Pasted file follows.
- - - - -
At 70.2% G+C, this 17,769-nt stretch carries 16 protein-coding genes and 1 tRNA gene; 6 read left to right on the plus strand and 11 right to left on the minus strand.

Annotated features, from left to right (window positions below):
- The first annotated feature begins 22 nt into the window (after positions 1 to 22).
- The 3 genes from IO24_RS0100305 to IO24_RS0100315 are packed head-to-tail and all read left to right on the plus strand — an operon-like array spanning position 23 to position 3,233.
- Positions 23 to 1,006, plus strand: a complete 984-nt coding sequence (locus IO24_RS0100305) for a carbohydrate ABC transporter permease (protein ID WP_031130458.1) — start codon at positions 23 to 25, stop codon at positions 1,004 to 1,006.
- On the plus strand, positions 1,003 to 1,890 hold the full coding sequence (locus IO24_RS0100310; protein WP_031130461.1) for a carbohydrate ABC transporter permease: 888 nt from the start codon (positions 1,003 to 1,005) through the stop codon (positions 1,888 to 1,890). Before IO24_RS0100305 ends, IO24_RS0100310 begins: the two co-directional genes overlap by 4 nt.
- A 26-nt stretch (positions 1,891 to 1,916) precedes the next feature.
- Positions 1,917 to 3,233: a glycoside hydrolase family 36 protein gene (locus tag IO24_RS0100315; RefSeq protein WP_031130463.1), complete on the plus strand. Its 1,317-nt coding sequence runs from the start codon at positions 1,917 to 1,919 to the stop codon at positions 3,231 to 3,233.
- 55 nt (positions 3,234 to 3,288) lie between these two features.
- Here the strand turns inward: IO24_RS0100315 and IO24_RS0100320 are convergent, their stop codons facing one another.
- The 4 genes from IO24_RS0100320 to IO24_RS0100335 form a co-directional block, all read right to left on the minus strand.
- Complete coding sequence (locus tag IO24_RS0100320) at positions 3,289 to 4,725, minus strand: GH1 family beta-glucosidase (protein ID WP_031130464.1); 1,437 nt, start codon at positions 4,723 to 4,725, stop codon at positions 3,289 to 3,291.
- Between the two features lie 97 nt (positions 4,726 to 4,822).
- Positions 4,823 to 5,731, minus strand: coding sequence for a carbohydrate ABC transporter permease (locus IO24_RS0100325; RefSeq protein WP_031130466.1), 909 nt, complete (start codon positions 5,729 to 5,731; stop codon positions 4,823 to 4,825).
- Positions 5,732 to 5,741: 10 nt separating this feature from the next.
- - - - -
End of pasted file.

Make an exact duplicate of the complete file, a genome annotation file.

At 70.2% G+C, this 17,769-nt stretch carries 16 protein-coding genes and 1 tRNA gene; 6 read left to right on the plus strand and 11 right to left on the minus strand.

Annotated features, from left to right (window positions below):
- The first annotated feature begins 22 nt into the window (after positions 1 to 22).
- The 3 genes from IO24_RS0100305 to IO24_RS0100315 are packed head-to-tail and all read left to right on the plus strand — an operon-like array spanning position 23 to position 3,233.
- Positions 23 to 1,006, plus strand: a complete 984-nt coding sequence (locus IO24_RS0100305) for a carbohydrate ABC transporter permease (protein ID WP_031130458.1) — start codon at positions 23 to 25, stop codon at positions 1,004 to 1,006.
- On the plus strand, positions 1,003 to 1,890 hold the full coding sequence (locus IO24_RS0100310; protein WP_031130461.1) for a carbohydrate ABC transporter permease: 888 nt from the start codon (positions 1,003 to 1,005) through the stop codon (positions 1,888 to 1,890). Before IO24_RS0100305 ends, IO24_RS0100310 begins: the two co-directional genes overlap by 4 nt.
- A 26-nt stretch (positions 1,891 to 1,916) precedes the next feature.
- Positions 1,917 to 3,233: a glycoside hydrolase family 36 protein gene (locus tag IO24_RS0100315; RefSeq protein WP_031130463.1), complete on the plus strand. Its 1,317-nt coding sequence runs from the start codon at positions 1,917 to 1,919 to the stop codon at positions 3,231 to 3,233.
- 55 nt (positions 3,234 to 3,288) lie between these two features.
- Here the strand turns inward: IO24_RS0100315 and IO24_RS0100320 are convergent, their stop codons facing one another.
- The 4 genes from IO24_RS0100320 to IO24_RS0100335 form a co-directional block, all read right to left on the minus strand.
- Complete coding sequence (locus tag IO24_RS0100320) at positions 3,289 to 4,725, minus strand: GH1 family beta-glucosidase (protein ID WP_031130464.1); 1,437 nt, start codon at positions 4,723 to 4,725, stop codon at positions 3,289 to 3,291.
- Between the two features lie 97 nt (positions 4,726 to 4,822).
- Positions 4,823 to 5,731, minus strand: coding sequence for a carbohydrate ABC transporter permease (locus IO24_RS0100325; RefSeq protein WP_031130466.1), 909 nt, complete (start codon positions 5,729 to 5,731; stop codon positions 4,823 to 4,825).
- Positions 5,732 to 5,741: 10 nt separating this feature from the next.